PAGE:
Monday, December 26, 2011

I hope they remember

I've just read a wonderful blog post and was taken back to last year's pageant at St. Luke's-San Lucas. I've recently shared in it again oh-so-peripherally by a youth group member asking about a costume possibility I'd mentioned last year. Impressive memory, that one. And she did a great job last year; I'm sure she will again this year. It's not often you can count on your youth group to run a pageant, but ours did and was fabulous. I mostly worked on costumes with the youth, which was loads of fun.

shepherds and animals at the manger
The blog post that reminded me of this starts as follows:

We had the pageant rehearsal today. I hope they remember. So went the Tweet from a fellow priest who apparently spent the day not, as much of America did, doing last-minute shopping, but going through the annual ritual of reading the elegant, weighty words of the birth of Jesus according to Luke as interpreted by those under the legal drinking age.

I responded to her Tweet: I suspect God looks as us and says, "Gee, I hope they remember."


I recommend the post for a variety of reasons, not the least of which is that the description will make you laugh.  Here is the link for those of you who are interested:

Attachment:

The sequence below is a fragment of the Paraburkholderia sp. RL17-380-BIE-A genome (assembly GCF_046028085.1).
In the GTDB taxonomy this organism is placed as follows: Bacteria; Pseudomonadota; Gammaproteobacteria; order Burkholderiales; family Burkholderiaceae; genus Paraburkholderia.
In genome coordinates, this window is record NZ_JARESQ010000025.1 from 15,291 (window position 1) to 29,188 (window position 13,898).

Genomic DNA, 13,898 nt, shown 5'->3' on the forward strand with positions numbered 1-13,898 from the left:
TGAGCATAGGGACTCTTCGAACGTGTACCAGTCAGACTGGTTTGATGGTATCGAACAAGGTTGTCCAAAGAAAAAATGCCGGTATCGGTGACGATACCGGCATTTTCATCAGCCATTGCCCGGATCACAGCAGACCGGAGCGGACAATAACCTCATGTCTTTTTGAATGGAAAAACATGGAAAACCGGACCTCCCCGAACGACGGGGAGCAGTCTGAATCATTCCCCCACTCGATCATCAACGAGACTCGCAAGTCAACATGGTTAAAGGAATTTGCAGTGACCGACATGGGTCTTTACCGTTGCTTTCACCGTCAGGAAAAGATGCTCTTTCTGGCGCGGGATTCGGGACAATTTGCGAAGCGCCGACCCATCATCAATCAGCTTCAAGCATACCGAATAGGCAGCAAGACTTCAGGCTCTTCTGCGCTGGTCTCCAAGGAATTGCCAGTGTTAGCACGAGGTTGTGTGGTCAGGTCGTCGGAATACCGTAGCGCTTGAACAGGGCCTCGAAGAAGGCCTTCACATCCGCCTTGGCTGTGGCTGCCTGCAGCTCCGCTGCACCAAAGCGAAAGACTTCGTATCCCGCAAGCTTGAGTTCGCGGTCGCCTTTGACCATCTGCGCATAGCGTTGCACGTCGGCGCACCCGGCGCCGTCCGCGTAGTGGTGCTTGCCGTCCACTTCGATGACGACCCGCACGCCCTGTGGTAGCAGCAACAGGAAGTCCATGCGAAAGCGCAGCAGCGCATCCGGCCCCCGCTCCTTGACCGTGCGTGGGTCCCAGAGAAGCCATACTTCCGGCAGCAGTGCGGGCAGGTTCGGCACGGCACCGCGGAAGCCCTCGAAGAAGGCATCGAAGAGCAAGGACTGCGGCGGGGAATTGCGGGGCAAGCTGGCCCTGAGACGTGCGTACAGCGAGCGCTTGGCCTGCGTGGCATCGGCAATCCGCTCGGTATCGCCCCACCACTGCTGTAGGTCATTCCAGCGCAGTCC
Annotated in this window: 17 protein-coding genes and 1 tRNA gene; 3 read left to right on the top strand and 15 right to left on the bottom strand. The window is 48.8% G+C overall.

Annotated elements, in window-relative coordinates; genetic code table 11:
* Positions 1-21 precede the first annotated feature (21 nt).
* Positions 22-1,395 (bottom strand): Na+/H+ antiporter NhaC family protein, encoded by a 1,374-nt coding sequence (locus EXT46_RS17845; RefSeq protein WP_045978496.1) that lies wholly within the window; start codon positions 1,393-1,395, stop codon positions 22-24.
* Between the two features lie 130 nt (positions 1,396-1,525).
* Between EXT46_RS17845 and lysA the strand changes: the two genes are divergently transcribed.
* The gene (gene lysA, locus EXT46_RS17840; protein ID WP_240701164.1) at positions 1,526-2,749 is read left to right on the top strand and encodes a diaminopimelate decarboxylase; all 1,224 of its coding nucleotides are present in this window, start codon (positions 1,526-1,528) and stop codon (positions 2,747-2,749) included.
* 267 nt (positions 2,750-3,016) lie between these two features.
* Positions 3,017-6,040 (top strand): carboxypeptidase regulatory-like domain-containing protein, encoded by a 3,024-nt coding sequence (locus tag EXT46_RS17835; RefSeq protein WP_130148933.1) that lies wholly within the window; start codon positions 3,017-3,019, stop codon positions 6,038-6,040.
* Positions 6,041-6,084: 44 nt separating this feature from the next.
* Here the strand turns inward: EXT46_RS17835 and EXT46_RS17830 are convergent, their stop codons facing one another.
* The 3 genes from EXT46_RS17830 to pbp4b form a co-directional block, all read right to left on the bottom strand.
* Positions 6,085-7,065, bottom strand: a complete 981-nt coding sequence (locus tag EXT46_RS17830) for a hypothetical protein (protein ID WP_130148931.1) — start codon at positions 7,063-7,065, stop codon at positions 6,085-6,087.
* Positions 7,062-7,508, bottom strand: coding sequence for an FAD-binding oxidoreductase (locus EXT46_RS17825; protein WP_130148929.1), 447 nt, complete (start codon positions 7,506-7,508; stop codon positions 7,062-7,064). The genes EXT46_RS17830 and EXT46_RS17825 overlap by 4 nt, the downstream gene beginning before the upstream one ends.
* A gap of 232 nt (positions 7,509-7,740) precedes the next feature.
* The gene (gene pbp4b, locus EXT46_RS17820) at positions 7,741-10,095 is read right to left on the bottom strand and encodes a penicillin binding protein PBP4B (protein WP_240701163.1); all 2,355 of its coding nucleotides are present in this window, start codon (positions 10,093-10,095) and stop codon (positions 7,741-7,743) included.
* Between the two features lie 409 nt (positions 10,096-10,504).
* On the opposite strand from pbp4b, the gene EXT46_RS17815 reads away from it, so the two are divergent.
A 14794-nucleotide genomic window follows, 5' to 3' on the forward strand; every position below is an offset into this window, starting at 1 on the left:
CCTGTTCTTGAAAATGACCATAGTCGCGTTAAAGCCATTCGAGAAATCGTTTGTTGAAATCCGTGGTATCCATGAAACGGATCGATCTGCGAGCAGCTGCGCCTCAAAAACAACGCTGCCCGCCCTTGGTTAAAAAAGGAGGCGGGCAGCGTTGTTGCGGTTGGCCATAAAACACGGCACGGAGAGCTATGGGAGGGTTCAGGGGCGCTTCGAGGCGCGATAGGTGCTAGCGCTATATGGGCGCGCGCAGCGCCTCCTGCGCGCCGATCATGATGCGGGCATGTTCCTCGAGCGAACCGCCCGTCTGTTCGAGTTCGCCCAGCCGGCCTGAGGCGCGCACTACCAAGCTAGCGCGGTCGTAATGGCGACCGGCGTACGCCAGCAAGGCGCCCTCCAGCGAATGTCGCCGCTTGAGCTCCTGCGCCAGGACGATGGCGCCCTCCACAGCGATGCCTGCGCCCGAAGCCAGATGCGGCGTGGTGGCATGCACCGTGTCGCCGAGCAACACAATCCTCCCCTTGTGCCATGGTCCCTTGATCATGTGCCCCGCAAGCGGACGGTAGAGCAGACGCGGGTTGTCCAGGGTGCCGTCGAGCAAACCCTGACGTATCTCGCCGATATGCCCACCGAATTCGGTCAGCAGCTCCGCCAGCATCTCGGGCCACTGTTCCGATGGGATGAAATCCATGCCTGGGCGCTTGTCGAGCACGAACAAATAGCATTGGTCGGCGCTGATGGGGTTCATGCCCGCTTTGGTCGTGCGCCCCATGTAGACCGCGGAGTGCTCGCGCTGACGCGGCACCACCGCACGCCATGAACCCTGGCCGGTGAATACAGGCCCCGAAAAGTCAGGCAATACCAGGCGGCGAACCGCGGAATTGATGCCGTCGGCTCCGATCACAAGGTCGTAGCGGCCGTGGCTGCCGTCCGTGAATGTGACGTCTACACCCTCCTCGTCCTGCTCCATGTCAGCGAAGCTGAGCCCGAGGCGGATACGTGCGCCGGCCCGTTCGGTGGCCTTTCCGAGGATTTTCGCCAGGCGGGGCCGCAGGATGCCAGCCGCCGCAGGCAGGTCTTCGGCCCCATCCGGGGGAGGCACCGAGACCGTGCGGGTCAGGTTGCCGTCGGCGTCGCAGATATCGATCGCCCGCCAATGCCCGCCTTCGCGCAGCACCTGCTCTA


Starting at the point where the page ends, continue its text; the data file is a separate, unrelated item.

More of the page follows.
It ends as follows:

In the witness of those who are under the legal drinking age, dressed in tinsel and fuzzy sheep ears and bathrobes and whatever else seemed appropriate (or whatever didn't result in a temper tantrum), the children will ask us to remember. Remember feeling your life, freely. Remember crying when you needed to cry and laughing when you needed to laugh. Remember when make-believe was real. Remember when a snowflake or a crown of tinsel or box of new crayons could make your soul sing. Remember that you are loved, just as you are, no matter if you get the lines right or not. Remember that we are part of a bigger cast, that God isn't really that into solo artists.

After the nativity story is told through their little incarnate selves, they will bow and the congregation will clap. I think applause after the story of God's incarnation is quite appropriate. If it takes children to get us that exuberant about God With Us, so be it. I hope in that moment they know the feeling of God's message of, "Well done, good and faithful servant."

And I hope we will all remember.

No comments:

Post a Comment